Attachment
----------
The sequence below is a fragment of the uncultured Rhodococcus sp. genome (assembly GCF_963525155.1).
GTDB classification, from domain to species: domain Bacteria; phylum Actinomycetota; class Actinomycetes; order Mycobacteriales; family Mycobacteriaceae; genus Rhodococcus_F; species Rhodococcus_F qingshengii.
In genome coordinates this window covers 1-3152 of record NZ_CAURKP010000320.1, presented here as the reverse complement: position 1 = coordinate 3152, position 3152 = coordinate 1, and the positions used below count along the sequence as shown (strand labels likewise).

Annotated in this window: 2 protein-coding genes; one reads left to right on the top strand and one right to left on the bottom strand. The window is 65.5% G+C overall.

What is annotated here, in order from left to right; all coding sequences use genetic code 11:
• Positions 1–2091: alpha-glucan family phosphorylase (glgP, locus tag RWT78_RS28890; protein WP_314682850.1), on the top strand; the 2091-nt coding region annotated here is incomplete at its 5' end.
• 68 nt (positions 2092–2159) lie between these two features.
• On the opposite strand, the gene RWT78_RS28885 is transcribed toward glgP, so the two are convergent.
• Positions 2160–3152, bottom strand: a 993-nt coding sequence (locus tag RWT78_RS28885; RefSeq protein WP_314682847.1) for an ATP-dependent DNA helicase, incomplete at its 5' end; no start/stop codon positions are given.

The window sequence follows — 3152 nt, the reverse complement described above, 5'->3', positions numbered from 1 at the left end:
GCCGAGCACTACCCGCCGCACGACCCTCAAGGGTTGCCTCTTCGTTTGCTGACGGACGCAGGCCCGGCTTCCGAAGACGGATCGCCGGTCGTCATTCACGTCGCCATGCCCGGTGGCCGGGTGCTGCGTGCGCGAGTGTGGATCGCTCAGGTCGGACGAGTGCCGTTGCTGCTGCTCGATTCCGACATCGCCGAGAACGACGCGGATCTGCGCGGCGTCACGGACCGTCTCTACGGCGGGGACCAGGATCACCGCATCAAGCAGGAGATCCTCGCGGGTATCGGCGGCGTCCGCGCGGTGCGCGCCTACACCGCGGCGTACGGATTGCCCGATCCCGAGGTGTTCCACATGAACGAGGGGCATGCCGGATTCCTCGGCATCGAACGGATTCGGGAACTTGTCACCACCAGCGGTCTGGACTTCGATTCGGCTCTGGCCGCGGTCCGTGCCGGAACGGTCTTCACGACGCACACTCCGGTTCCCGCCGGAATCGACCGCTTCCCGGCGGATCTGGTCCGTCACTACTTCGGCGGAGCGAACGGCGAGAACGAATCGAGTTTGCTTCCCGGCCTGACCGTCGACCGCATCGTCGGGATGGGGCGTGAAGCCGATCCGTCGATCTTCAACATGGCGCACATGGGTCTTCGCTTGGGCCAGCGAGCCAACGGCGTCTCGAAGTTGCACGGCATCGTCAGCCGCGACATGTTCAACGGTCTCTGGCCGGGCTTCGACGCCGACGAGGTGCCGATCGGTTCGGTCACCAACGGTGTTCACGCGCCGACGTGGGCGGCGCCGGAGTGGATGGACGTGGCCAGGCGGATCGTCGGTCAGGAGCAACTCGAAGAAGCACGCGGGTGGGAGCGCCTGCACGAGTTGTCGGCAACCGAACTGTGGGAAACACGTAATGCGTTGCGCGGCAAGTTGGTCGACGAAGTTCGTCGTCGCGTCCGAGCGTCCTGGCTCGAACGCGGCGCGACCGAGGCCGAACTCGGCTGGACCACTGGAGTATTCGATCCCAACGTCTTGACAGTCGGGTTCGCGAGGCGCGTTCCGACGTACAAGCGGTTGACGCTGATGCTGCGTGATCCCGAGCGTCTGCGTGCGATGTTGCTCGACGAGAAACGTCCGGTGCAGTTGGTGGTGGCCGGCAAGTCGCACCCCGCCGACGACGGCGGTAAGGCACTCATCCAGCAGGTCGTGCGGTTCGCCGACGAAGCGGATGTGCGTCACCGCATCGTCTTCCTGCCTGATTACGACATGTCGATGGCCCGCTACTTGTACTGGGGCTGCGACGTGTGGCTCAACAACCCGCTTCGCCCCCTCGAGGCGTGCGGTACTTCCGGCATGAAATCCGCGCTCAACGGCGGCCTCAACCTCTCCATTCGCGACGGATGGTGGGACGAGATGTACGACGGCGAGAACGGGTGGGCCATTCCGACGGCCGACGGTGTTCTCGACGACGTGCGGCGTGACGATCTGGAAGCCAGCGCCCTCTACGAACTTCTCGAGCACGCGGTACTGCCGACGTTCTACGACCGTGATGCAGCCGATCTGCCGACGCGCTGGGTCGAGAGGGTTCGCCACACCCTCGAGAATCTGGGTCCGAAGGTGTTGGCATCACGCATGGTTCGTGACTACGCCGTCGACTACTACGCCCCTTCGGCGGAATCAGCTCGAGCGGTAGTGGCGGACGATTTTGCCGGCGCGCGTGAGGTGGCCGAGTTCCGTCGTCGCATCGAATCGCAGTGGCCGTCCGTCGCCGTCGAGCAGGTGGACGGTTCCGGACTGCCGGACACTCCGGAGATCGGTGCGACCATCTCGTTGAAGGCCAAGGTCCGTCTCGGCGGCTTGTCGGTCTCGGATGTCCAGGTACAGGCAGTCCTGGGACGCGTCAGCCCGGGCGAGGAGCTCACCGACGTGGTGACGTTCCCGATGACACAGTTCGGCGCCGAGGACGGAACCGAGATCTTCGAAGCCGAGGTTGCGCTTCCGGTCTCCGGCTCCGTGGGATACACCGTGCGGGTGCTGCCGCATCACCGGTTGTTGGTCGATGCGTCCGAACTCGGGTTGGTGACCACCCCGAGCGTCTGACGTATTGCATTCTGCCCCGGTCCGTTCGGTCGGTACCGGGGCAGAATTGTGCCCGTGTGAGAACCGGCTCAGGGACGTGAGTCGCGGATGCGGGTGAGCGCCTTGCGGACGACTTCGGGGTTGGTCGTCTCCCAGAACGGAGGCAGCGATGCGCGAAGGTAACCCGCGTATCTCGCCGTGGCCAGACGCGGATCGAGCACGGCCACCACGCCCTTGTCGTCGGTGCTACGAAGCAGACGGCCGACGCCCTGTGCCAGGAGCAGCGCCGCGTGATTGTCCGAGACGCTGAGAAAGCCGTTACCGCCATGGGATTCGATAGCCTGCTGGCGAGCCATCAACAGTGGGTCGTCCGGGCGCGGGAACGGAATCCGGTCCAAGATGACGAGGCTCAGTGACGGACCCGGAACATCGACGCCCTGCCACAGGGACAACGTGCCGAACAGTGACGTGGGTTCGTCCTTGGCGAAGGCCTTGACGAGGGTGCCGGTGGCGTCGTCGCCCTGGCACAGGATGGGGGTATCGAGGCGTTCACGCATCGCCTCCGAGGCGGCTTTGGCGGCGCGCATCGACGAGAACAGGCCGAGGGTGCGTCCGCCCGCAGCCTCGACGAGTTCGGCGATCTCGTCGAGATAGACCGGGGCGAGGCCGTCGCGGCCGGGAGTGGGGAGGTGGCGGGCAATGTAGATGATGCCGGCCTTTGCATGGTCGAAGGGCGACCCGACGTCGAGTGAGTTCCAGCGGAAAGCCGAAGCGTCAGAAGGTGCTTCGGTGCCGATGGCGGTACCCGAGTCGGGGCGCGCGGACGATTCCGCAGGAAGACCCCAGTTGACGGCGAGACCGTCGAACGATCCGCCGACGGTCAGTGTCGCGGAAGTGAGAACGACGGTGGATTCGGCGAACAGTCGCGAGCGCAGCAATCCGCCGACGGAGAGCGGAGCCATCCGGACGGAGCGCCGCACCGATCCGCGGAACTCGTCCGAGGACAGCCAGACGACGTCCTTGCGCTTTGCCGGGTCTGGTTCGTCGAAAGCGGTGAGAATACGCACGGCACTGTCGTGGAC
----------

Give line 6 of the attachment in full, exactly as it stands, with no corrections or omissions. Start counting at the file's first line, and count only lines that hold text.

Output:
• Positions 1–2091: alpha-glucan family phosphorylase (glgP, locus tag RWT78_RS28890; protein WP_314682850.1), on the top strand; the 2091-nt coding region annotated here is incomplete at its 5' end.